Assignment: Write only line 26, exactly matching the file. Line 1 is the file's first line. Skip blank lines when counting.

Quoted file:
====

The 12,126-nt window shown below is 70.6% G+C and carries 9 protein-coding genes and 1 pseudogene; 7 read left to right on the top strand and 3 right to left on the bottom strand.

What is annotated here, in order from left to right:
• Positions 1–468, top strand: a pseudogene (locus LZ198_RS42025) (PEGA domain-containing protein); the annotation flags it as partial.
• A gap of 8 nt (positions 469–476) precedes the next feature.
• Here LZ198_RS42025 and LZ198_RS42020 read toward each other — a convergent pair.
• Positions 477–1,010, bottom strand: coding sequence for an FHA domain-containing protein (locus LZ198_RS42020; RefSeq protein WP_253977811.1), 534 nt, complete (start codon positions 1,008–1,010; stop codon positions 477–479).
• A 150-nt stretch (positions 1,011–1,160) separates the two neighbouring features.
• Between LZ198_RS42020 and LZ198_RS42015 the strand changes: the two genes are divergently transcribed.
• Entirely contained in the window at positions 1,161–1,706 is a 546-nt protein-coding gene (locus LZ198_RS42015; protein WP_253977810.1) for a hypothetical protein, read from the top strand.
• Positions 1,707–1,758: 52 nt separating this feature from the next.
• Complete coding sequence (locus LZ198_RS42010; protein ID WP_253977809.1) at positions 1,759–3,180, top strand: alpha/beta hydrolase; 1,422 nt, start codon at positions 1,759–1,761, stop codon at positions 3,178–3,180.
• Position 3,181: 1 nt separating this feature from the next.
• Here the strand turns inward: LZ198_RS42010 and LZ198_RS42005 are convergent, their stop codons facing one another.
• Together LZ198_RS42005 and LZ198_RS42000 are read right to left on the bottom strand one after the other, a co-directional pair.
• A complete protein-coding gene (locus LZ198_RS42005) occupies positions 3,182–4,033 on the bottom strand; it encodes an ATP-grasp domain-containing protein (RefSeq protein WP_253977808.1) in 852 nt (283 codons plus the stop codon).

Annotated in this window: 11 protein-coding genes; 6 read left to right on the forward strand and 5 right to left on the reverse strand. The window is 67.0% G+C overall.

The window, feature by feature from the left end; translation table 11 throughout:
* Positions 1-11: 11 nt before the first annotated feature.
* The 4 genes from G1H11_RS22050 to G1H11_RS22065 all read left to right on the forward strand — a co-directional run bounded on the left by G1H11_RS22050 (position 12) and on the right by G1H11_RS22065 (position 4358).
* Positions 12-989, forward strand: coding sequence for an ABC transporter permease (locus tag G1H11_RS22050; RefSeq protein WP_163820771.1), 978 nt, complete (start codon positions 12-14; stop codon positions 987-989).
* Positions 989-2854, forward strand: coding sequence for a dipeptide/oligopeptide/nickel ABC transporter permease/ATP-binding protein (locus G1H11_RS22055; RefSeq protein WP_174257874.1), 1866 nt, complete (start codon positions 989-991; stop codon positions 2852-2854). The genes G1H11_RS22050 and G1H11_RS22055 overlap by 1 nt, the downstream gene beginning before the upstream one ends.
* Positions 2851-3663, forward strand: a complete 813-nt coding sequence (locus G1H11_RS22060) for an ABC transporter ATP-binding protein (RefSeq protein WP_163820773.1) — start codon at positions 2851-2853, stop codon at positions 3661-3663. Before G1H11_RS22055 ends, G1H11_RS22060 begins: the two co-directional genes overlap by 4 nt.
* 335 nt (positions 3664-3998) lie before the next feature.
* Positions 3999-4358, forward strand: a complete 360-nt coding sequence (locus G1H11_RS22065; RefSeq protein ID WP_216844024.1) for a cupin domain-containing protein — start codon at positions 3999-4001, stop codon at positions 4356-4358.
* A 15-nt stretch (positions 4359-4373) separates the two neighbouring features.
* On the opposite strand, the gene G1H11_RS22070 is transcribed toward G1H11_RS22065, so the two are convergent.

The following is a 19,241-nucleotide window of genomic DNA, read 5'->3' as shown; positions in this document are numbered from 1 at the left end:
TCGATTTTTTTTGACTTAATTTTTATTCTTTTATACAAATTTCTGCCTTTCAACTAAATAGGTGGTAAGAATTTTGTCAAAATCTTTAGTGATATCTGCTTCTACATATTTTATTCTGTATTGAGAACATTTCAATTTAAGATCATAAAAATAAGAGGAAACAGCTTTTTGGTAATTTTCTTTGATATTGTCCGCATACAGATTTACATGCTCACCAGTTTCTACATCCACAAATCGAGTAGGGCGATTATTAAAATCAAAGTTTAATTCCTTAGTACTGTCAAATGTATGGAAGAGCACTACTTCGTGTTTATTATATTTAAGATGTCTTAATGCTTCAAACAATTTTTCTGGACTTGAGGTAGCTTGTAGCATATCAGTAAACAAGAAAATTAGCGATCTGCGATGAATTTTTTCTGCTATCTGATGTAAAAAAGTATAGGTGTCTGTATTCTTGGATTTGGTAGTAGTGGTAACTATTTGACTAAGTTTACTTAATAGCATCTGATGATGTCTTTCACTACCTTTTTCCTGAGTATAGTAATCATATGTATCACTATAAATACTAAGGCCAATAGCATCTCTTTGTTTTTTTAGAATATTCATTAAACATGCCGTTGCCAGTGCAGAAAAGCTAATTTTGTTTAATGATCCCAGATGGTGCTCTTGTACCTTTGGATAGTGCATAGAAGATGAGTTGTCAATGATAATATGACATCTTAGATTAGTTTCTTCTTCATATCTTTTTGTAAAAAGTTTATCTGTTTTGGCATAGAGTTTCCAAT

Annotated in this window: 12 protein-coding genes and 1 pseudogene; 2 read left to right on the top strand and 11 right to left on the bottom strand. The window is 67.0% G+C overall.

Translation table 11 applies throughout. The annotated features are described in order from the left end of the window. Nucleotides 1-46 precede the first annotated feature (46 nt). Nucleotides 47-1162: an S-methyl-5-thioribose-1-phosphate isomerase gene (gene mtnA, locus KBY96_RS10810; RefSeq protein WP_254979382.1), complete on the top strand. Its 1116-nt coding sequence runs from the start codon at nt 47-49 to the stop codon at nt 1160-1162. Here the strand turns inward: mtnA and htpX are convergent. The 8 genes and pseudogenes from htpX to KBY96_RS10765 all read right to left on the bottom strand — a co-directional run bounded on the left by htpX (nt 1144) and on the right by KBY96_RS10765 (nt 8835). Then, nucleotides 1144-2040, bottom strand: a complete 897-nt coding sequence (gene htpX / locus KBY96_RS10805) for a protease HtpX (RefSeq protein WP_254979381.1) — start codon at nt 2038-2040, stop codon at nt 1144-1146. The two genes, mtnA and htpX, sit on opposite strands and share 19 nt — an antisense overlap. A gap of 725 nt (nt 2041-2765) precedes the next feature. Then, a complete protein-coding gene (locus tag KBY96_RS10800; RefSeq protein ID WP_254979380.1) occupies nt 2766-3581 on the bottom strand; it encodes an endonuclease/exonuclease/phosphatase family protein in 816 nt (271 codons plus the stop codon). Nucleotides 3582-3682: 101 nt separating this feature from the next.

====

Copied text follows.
* On the opposite strand, the gene G1H11_RS22070 is transcribed toward G1H11_RS22065, so the two are convergent.